In Julio Lugo we trust. My fantasy team, once in last place, has begun to make its move. Ryan Howard's return to elite status has helped, as has Carlos Zambrano's. A shrewd trade or two - including getting Howard when he was hitting under .200 and picking up Raul Ibanez for Vladimir Guerrero - has given me hope.
To take that final step, however, I'll need an additional boost. That's where Lugo comes in.
The Red Sox infielder is one of a handful of players who have been tossed onto the waiver wire by frustrated owners tired of waiting for them to produce. Lugo has been languishing there, along with Pat Burrell in many leagues, and Stephen Drew.
It's hard to blame owners for dumping these underperforming players, but I'll blame them anyway.
Unless one thinks Burrell and Lugo are done, and Drew was all hype, these are exactly the kinds of players you don't want to drop. The law of averages tell us that what goes down, must come up, and vice versa. So a .200-hitting Lugo, so long as he keeps is job, is likely to hit much higher than that the rest of the way.
Do players' skills erode? Sure. But in most cases, guys who can hit will find their stroke eventually if given the chance to continue playing. Both Burrell and Lugo seem to be getting that opportunity.
Can Burrell produce better than Casey Blake the rest of the way in my outfield? I think he can.
Can a resurgent Lugo do more than Kaz Matsui in the final two months? I'm guessing yes.
Waiver wire gems
Lugo, SS, Red Sox
I've never been a huge fan of Lugo because I think of him as one of those guys who puts up numbers beyond his talent level. That said, when I see a guy with 20-plus steals available for the taking, I jump at the opportunity. He was hitting under .200 through June, and owners decided to try players like Troy Tulowitzki or Jason Bartlett in his place. Benching him was understandable, but dumping Lugo was a big mistake. Lugo is hitting nearly .400 in July with five steals and 13 RBIs and is likely to keep producing in the final two months. It may be too late to grab him up, but check your waiver wire to see if he's available.
Burrell, OF, Phillies
Are there holes in Burrell's swing? Absolutely. Can he be pitched to? Sure. But is he better than a .200 hitter with a handful of home runs? You better believe it. Owners got spooked when Burrell was benched for a handful of games in late June, back when he was hitting about .210 with seven homers. You don't drop a guy like this unless you're sure he's finished. It turns out he isn't; he's hitting a cool .395 with four homers and 13 RBIs in July, and he looks like a sure bet to surpass 20 homers for the seventh straight season. Enjoy the power surge, faithful owners and wise folks who swiped him in early July.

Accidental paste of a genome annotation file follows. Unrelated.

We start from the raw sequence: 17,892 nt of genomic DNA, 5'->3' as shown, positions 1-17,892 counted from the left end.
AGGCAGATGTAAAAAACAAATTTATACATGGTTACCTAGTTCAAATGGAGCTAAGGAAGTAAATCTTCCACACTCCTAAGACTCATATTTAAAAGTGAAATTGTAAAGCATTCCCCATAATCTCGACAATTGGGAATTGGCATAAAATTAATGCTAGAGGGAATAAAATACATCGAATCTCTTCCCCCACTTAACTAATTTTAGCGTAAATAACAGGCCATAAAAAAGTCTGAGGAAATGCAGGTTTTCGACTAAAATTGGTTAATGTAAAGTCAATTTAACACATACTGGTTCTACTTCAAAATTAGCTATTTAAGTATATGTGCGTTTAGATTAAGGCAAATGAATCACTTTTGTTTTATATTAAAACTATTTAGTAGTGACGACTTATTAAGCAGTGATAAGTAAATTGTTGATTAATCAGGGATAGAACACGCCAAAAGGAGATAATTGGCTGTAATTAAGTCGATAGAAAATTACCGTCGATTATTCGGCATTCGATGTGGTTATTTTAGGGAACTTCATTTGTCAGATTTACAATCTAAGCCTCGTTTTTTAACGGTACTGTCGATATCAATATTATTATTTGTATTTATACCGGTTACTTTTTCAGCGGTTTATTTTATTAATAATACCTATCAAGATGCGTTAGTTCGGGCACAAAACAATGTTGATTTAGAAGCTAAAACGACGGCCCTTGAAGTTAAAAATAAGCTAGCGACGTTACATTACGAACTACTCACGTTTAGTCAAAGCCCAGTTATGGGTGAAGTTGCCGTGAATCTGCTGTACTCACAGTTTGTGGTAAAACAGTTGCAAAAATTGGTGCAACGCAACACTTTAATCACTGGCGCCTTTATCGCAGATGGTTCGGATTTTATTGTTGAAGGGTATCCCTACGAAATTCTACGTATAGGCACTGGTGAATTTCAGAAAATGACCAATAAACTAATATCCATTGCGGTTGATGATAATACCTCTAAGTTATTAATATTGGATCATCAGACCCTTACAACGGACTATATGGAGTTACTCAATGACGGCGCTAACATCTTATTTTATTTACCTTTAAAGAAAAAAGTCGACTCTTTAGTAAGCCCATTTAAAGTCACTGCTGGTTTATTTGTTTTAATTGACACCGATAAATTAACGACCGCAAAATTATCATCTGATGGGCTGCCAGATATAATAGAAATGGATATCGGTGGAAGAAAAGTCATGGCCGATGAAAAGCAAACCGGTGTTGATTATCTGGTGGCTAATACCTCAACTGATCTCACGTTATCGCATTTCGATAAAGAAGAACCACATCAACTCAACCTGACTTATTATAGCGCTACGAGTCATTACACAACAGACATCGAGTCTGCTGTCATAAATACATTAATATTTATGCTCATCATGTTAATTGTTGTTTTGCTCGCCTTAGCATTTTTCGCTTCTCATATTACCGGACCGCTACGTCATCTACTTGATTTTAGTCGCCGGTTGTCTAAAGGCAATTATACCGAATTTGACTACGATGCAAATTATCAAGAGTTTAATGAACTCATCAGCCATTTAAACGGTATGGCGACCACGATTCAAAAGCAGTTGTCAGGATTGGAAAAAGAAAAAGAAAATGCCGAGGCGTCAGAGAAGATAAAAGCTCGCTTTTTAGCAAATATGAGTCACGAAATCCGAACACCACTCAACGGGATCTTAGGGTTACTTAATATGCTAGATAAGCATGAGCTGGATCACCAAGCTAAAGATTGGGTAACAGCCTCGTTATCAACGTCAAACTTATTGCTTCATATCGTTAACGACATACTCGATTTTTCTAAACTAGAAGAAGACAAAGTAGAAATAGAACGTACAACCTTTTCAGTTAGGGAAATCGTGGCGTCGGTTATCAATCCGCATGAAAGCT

Waiver wire lemons
Austin Kearns, OF, Nationals
When a guy goes more than 50 games without a home run, you have to wonder whether he'll ever regain his stroke. He finally hit one on July 22 against the Rockies, but Kearns hasn't exactly set the world on fire after a promising rookie season in 2002, when he hit .315 with 13 homers. The fact is, he's never driven in 90 runs, or hit more than 24 homers. That makes him a below-average slugger on a team with little protection in the lineup, should he suddenly start hitting. Pick up promising young slugger Matt Kemp of the Dodgers instead and let some other owner wait for Kearns to start hitting.
Marcus Giles, 2B, Padres
The younger of the Giles brothers has had a disappointing season, but let's be real for a moment: What were owners expecting? Giles really made a name for himself with one strong fantasy season in 2003 (.316-21-69 with 14 steals) and since then has been an average middle infielder in terms of fantasy production. He was far off my radar in drafts this year, because he was moving to San Diego, a tough park for hitters. He's hitting .240 with four homers and eight steals and even if he straightens it out, we're talking about a .260-10-60 guy. Don't you have better things to do? As a fantasy owner, you sure do.
Quick hits: Forget the lackluster home run total; Yankees OF Bobby Abreu has absolutely won back the trust of fantasy owners with 22 RBIs in the first 19 games of July. That's as many RBIs as he had in May and June combined. ... No one has been better in the last month than Giants RHP Tim Lincecum. In his last five starts, the rookie is 3-0 with a 1.05 ERA and 41 strikeouts in 34 1-3 innings. He has allowed just 19 hits in that span. Yes, he's that good. ... It's unclear when Rockies closer Brian Fuentes will return from the disabled list, but Manny Corpas is clearly a better-than-average replacement. Since he was put in the closer role, Corpas has allowed just two hits in eight innings and has twice struck out the side in the ninth. He is 5-for-5 in save opportunities and is worth a flyer for your fantasy team.